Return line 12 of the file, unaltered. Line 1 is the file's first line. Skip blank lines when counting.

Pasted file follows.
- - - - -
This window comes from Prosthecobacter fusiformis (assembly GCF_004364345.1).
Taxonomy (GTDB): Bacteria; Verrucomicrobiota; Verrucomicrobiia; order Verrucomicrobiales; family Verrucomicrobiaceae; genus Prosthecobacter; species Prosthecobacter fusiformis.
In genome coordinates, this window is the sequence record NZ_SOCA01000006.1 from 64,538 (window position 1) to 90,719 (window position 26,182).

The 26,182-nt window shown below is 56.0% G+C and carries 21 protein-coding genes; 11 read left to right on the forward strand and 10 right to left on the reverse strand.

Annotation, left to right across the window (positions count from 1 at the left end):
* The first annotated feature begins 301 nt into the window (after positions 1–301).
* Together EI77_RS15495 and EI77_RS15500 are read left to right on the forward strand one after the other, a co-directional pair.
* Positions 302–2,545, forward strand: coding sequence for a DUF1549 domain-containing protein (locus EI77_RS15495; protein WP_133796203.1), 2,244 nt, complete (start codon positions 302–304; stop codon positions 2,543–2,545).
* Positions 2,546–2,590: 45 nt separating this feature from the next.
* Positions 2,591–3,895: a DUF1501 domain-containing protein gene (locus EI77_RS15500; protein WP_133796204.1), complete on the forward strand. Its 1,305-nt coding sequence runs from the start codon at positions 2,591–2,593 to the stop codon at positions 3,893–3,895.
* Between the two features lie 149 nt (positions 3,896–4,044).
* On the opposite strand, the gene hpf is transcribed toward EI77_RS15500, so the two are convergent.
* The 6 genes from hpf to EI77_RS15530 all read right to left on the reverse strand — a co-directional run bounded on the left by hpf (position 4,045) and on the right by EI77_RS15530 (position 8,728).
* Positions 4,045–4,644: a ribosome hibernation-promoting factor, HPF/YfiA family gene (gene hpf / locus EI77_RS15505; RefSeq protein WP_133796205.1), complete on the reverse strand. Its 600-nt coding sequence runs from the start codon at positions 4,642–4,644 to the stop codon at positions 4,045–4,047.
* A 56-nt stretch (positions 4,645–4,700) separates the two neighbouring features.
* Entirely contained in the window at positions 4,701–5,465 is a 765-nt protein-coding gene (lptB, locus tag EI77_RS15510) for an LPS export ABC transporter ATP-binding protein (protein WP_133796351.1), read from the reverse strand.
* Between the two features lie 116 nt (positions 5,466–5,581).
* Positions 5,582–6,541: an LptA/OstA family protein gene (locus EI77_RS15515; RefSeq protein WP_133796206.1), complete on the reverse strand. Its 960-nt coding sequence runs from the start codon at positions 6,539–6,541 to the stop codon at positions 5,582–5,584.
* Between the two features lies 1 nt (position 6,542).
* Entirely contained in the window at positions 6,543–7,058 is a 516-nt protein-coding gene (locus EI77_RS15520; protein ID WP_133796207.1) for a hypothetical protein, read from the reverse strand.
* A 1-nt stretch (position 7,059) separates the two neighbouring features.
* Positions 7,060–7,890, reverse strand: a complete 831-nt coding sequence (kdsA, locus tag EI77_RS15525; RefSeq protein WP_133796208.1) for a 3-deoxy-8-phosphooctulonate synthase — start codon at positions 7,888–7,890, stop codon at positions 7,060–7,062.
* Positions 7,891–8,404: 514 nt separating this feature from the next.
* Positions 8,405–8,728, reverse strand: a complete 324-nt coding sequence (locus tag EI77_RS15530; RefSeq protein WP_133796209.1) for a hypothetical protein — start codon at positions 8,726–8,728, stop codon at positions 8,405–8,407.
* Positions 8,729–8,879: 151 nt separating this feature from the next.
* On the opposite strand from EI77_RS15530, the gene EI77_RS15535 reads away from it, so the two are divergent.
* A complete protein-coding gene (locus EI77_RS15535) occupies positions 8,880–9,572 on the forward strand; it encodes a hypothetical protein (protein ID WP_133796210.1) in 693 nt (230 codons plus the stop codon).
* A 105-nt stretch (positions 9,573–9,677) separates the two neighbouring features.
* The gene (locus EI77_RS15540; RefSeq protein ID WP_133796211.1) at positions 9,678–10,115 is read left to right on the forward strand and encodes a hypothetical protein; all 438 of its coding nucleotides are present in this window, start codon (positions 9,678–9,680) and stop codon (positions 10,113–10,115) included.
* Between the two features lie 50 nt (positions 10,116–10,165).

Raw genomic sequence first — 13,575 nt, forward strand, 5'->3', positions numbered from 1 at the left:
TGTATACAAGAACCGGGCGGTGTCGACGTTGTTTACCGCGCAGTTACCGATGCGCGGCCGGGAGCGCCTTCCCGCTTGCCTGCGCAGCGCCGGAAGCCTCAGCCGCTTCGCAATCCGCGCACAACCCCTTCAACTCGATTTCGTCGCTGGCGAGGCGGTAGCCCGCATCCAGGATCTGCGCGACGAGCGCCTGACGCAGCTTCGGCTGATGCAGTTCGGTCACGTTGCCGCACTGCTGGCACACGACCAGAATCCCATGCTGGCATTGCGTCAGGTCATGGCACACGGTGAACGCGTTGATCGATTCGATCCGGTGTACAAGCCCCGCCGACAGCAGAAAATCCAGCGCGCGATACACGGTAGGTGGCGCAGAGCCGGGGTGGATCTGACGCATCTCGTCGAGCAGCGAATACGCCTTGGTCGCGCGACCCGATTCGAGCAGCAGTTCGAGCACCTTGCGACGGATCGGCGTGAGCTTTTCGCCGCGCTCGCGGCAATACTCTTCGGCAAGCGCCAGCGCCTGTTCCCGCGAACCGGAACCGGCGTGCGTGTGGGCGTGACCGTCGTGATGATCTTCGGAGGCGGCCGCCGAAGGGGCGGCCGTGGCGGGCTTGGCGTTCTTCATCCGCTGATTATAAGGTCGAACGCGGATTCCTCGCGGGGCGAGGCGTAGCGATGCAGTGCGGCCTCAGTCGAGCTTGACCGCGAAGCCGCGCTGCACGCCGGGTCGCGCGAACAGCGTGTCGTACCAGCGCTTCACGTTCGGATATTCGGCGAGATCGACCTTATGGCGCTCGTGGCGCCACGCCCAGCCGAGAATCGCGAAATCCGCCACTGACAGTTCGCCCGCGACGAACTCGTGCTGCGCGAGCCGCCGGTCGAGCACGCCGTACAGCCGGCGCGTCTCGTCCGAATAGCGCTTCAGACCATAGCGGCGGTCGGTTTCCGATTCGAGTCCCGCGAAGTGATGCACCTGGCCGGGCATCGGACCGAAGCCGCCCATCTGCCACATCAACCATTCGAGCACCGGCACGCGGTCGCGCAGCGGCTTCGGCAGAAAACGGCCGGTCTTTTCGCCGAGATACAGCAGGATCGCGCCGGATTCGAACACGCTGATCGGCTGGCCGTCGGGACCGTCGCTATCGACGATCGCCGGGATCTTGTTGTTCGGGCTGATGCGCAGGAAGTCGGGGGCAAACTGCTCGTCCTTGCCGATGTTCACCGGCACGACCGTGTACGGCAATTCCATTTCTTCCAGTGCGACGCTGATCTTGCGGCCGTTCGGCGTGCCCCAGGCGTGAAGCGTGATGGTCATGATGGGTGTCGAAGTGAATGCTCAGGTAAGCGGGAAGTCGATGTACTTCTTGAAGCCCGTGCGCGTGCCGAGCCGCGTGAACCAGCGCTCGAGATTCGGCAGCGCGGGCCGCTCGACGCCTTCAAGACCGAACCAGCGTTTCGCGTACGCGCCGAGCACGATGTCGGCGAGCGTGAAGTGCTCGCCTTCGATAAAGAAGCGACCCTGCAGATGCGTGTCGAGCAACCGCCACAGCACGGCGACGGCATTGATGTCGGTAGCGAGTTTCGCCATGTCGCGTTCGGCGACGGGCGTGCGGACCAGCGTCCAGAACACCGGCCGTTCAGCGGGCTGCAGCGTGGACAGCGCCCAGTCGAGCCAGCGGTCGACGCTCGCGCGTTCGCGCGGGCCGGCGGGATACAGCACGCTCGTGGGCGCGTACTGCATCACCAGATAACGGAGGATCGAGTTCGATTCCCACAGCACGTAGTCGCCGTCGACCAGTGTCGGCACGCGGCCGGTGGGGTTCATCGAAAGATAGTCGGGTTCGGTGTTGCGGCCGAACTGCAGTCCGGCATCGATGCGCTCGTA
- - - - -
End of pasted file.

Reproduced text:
* On the opposite strand, the gene hpf is transcribed toward EI77_RS15500, so the two are convergent.